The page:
Shas MK Peretz asks TA court not to convict him

By DAN IZENBERG
March 9, 2006 00:57
1 minute read.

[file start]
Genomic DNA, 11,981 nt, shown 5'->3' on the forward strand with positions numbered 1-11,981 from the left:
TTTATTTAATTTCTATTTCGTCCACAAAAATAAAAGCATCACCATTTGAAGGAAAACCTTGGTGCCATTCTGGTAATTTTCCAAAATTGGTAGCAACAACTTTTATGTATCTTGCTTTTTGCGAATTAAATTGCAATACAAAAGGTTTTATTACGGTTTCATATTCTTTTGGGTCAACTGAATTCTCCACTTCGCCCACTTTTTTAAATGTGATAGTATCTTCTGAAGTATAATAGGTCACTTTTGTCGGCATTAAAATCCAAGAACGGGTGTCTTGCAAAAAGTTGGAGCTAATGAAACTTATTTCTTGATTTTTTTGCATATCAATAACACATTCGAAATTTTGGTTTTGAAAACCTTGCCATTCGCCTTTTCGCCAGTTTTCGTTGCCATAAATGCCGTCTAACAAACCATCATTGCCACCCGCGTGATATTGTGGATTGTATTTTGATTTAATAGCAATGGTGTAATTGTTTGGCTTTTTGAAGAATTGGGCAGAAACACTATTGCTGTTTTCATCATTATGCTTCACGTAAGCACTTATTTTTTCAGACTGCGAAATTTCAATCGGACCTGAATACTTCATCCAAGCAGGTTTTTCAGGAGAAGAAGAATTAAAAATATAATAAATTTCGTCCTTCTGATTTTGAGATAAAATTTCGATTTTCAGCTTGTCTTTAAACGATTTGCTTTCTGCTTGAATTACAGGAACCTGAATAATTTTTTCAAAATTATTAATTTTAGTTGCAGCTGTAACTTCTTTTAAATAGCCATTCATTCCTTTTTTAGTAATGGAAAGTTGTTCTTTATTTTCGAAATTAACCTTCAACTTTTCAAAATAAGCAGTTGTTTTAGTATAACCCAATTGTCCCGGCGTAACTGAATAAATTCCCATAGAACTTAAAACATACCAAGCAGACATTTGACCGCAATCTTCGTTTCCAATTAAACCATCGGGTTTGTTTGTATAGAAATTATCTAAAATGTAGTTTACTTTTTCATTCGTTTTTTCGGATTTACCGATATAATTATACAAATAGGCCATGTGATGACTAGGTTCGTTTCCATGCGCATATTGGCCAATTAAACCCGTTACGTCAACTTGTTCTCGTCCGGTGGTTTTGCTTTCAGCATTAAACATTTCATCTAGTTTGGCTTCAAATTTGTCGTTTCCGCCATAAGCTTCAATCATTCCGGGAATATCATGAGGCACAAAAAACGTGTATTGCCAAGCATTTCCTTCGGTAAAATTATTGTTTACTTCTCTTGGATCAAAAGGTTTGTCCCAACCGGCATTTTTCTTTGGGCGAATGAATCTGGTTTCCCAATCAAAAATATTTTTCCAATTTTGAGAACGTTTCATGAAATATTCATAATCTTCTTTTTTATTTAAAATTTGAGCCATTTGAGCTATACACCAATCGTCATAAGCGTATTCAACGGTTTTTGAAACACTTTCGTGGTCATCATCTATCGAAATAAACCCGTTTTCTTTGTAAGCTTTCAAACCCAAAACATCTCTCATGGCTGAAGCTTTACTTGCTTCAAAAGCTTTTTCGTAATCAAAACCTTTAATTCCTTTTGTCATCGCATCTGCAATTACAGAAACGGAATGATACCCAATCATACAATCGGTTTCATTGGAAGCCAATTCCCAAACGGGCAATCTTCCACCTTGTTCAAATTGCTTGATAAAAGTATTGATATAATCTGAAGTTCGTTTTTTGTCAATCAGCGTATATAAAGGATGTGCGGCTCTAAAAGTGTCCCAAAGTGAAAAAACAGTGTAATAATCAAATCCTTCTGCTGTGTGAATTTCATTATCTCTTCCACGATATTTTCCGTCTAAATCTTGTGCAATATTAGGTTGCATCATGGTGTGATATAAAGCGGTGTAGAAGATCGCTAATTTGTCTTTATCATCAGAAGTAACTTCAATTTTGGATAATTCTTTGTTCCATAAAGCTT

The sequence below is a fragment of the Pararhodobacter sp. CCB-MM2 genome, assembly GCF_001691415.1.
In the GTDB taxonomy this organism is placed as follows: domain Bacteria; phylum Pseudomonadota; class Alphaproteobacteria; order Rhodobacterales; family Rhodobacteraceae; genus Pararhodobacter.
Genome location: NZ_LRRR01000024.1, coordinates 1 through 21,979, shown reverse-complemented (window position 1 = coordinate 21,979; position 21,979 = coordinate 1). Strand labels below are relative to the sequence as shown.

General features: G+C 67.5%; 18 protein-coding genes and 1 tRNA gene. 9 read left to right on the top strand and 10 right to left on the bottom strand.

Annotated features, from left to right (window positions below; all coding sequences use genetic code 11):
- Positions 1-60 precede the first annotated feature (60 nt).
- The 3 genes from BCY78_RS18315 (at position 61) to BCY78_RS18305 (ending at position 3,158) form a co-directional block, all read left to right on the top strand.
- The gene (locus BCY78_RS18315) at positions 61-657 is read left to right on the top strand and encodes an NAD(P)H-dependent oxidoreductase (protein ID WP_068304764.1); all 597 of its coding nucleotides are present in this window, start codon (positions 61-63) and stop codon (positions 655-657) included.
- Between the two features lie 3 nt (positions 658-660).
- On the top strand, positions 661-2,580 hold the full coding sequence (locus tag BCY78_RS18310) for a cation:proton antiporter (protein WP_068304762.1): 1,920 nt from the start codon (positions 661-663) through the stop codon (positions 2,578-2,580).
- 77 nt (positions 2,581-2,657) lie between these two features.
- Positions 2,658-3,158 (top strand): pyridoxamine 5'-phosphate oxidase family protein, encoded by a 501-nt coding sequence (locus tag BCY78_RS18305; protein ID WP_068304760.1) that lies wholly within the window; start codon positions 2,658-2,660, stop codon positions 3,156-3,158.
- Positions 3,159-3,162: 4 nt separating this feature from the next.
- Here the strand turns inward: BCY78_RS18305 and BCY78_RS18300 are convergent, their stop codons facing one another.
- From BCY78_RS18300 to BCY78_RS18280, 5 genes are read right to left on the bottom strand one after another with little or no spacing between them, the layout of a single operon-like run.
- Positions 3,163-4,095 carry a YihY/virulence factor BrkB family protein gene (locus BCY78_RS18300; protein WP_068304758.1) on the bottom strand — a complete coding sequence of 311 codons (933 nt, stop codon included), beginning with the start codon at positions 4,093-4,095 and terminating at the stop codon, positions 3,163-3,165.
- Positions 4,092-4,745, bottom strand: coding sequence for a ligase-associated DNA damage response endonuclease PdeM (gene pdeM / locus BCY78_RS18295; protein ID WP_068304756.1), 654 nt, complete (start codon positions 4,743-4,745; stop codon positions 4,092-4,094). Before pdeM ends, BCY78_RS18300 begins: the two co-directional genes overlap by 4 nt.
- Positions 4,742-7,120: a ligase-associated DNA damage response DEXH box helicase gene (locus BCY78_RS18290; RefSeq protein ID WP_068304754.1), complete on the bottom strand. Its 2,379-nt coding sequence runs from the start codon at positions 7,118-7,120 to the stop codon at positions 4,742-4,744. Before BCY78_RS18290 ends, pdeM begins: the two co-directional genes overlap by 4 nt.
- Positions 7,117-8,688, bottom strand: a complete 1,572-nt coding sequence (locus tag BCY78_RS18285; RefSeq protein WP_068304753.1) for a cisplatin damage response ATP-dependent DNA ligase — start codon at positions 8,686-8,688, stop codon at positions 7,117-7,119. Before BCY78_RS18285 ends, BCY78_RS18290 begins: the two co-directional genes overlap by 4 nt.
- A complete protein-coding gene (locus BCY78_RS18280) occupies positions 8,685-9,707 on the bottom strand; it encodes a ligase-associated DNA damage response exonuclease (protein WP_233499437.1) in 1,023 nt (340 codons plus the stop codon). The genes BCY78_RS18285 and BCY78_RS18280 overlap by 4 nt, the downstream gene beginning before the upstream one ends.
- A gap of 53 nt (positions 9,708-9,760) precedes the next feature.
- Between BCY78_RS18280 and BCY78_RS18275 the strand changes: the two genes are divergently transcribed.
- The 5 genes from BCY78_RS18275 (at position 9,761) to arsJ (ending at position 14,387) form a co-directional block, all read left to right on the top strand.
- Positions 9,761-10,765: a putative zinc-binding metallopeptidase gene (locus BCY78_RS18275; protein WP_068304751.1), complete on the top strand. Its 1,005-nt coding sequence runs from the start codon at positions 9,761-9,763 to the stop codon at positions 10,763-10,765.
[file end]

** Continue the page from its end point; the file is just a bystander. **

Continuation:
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Shas MK Ya'ir Peretz's attorney on Wednesday asked the Tel Aviv Magistrate's Court to refrain from convicting him and not to rule that he had committed a crime involving moral turpitude. Yehuda Weinstein made the request during a hearing on sentencing pleas for Peretz, who has already confessed in a plea bargain agreement to falsely obtaining a degree from the local branch of Burlington University, after he handed in two papers he had not written. One of the witnesses who testified on his behalf was poet Erez Biton. Biton, who was blinded at the age of 11, called Peretz "the social worker of the Knesset" and said that he had often been moved by Peretz's commitment to acts of kindness. He told Judge Miri Diskin that Peretz had organized events on behalf of the blind at the home of President Moshe Katzav. "He did these things not from a position of superiority, and they were acts that never received media publicity," said Biton. Another witness, who is head of a kollel in Beit Shemesh, told the court that Peretz had helped the family of his brother who had died after a kidney operation, leaving 14 children. The witness called Peretz "the saving angel" and said he had no words to describe the help that the MK had provided his sister-in-law's family. Despite the praise, the state prosecution told the court it would ask it to convict Peretz, give him a suspended jail sentence and declare that his crime involved moral turpitude. If the court accedes to the second request, Peretz, who is currently in the number 14 slot on the Shas Knesset slate, would not be able to serve in parliament for seven years. Peretz was accused of photocopying two papers written by another student, substituting his name for hers and submitting them as part of his academic requirements. The college also waived his NIS 25,000 tuition fee. It took Peretz three months to receive his degree from the time he enrolled in the branch in February 1998. After receiving it, he applied for an addition to his Knesset salary on the basis of the academic degree. Peretz confessed to this charge in the context of the plea bargain agreement, in return for which the prosecution's agreed to drop another charge against him for allegedly trying to falsely obtain an academic degree from Bar-Ilan University.

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